CSE 221: Paper Evaluations

Renata C TEIXEIRA (teixeira@cs.ucsd.edu)
Mon, 24 Apr 2000 19:03:30 -0700 (PDT)

Title: The Structuring of Systems using Upcalls

This papers describes a methodology to make layered
systems more efficient. In this methodology, the
programmer has the choice to implement an upward flow
by procedure calls (upcalls) or asynchronous signals.
Each layer is viewed as a multi-task module, i.e., a
set of subroutines in different tasks that collaborate
with each other through shared memory.

Upcalls are more efficient than message passing for two
main reasons: a subroutine call is cheaper than an
interprocess signal and it eliminates the buffering
mechanisms to hold information until the next layer
is scheduled.

The implementation of upcalls and multi-task modules
is based on a single shared address space, which can
be a problem due to program bugs. To solve this problem,
the system was programmed in a safe language and implements
garbage collection.

I think that the idea of upcalls is interesting, because
in addition to provide a more flexible implementation of
layered systems, it allows for a more customized service.
A layer can ask for advice to the layer its is serving.
The mechanisms used to ensure security, however, may
restrict the system use. It is difficult to picture an
operating system that have to be programmed in only one
language. Besides, the garbage collection mechanism add
some overhead to the system.

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Title: On the Duality of Operating System Structures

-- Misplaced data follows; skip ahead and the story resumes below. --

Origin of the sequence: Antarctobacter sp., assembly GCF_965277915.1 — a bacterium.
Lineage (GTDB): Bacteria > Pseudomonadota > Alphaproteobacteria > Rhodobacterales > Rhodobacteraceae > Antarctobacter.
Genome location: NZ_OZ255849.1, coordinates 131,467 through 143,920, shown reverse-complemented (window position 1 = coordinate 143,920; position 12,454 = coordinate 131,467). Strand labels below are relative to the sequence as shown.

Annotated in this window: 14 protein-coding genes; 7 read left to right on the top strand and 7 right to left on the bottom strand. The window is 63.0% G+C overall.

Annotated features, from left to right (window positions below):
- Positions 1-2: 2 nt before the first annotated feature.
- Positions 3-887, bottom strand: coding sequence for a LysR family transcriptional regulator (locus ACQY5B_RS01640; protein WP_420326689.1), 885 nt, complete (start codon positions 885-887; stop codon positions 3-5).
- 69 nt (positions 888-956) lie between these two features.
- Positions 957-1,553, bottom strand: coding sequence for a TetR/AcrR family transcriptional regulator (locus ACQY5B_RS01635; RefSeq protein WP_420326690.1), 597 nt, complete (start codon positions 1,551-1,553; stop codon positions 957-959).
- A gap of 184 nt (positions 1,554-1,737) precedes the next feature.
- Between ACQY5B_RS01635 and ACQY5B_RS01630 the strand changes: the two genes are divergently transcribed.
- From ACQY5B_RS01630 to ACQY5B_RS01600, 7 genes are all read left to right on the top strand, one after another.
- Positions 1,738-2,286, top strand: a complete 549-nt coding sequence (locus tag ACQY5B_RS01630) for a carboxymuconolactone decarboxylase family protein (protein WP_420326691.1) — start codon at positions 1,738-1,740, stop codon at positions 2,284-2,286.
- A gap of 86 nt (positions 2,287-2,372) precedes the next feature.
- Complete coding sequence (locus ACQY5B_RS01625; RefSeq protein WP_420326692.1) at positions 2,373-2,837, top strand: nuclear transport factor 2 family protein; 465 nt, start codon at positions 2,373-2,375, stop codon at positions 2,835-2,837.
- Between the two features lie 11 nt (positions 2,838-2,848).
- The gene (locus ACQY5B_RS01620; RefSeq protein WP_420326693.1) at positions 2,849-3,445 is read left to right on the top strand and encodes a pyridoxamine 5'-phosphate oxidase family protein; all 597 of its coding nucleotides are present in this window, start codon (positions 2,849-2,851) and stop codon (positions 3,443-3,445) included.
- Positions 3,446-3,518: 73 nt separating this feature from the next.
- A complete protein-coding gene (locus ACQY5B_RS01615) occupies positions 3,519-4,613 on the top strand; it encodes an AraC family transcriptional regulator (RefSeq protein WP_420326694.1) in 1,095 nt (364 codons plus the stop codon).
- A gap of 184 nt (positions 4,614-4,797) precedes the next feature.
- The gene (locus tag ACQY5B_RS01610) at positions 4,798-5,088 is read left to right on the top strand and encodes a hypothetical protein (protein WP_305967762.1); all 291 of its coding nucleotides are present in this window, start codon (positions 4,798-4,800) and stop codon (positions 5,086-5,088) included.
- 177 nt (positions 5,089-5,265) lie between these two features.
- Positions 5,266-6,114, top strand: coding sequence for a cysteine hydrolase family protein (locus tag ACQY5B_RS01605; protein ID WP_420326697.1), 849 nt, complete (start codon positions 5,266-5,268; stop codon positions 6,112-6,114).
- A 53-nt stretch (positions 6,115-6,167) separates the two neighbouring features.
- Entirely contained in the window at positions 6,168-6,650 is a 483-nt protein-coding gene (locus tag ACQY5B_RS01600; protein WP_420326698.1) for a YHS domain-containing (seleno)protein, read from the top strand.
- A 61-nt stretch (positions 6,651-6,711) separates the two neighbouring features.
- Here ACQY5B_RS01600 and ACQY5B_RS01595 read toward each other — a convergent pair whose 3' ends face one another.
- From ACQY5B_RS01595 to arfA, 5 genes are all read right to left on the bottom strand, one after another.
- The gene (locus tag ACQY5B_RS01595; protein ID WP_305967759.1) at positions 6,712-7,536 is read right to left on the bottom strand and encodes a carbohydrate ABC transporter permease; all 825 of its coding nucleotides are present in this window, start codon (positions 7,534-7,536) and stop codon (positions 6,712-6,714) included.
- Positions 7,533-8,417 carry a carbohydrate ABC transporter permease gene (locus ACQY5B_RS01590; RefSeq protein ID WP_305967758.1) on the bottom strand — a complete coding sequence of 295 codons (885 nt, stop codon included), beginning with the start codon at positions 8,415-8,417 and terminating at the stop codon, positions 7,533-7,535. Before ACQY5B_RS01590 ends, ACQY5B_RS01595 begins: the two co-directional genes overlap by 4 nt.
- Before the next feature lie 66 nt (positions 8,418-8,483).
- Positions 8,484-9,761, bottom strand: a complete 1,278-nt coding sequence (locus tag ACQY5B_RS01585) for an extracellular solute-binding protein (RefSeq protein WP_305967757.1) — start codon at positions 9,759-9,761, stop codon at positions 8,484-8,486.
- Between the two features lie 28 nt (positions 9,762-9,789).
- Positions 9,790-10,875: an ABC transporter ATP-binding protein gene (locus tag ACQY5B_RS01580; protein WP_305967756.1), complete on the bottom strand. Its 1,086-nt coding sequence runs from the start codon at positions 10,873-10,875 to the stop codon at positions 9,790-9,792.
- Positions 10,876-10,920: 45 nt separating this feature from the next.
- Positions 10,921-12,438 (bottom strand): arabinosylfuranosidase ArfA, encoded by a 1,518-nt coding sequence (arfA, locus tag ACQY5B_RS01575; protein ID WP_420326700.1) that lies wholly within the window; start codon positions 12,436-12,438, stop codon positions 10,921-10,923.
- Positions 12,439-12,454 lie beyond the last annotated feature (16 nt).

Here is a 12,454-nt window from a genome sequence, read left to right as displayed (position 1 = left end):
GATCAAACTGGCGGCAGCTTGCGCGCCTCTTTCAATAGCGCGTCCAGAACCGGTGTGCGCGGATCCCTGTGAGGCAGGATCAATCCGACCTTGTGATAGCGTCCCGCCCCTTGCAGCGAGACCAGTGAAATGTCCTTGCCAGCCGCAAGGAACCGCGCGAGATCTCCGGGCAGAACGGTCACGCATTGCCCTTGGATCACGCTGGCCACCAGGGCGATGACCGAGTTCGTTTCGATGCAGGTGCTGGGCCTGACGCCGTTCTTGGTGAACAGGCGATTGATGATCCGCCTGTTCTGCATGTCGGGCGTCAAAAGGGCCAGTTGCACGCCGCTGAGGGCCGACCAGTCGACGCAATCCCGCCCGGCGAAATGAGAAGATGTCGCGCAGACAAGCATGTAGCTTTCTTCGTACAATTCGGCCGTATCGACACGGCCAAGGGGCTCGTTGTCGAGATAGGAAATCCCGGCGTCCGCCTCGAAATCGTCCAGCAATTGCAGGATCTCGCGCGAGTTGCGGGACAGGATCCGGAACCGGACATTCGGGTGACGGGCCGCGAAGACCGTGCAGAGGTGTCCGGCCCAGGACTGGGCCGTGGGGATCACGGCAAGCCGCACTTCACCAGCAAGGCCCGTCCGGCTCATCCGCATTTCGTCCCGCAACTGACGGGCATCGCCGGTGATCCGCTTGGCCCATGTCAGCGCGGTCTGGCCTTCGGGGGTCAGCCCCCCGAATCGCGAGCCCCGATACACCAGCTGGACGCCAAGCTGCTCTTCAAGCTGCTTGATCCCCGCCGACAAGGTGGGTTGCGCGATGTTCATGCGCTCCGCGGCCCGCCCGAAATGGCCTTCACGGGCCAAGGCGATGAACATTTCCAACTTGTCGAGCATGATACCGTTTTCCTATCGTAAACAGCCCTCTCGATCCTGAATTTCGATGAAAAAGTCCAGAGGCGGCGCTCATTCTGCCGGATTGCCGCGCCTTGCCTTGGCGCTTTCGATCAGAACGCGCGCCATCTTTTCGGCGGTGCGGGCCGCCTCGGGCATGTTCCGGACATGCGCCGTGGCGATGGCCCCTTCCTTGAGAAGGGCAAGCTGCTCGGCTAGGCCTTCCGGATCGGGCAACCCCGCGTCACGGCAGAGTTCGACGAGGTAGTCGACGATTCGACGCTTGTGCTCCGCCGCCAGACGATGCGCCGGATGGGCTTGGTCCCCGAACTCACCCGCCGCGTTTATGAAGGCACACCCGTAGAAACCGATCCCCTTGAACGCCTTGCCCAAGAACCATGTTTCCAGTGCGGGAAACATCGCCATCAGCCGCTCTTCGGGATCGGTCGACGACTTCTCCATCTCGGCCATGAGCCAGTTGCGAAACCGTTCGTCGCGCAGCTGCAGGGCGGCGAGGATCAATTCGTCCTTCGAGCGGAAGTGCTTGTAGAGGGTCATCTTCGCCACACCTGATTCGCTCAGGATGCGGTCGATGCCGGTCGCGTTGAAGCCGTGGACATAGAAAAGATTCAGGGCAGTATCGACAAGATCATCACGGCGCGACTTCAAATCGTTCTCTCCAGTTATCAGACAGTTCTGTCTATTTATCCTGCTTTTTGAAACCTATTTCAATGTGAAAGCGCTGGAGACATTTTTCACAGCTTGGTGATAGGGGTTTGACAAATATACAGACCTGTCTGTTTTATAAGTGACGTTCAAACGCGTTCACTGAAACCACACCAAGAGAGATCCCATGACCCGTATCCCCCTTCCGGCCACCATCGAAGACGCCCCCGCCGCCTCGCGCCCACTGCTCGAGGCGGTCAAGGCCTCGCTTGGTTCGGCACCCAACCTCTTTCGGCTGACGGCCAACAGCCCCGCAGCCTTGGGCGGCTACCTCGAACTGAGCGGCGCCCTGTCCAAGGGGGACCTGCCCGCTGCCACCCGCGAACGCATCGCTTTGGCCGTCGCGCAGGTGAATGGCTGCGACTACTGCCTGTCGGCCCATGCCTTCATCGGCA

This paper identifies two categories of operating systems and
compare them. These categories, namely message-oriented systems
and procedure-oriented systems, were defined regarding the
concepts of process, synchronization, and interprocess communication.

In order to compare those categories, the paper proposes models
to represent them and maps constructs of one model to the other.
Provided the implementation of primitive operations of the two
operating systems are efficient, the paper concludes that a
system of programs built in one model will have the same execution
characteristics as the same programs built in the other model.

I think that the paper address an important issue, because
by knowing that both approaches can represent the same computations,
the designer of the operating system may focus on which approach
is more suitable for the hardware being used. I think, however,
that the models proposed are too high-level and hence not very
expressive. Some comparisons of performance like context switching
and delay for procedure call/send message cannot be evaluated
accurately in these models.

Renata Teixeira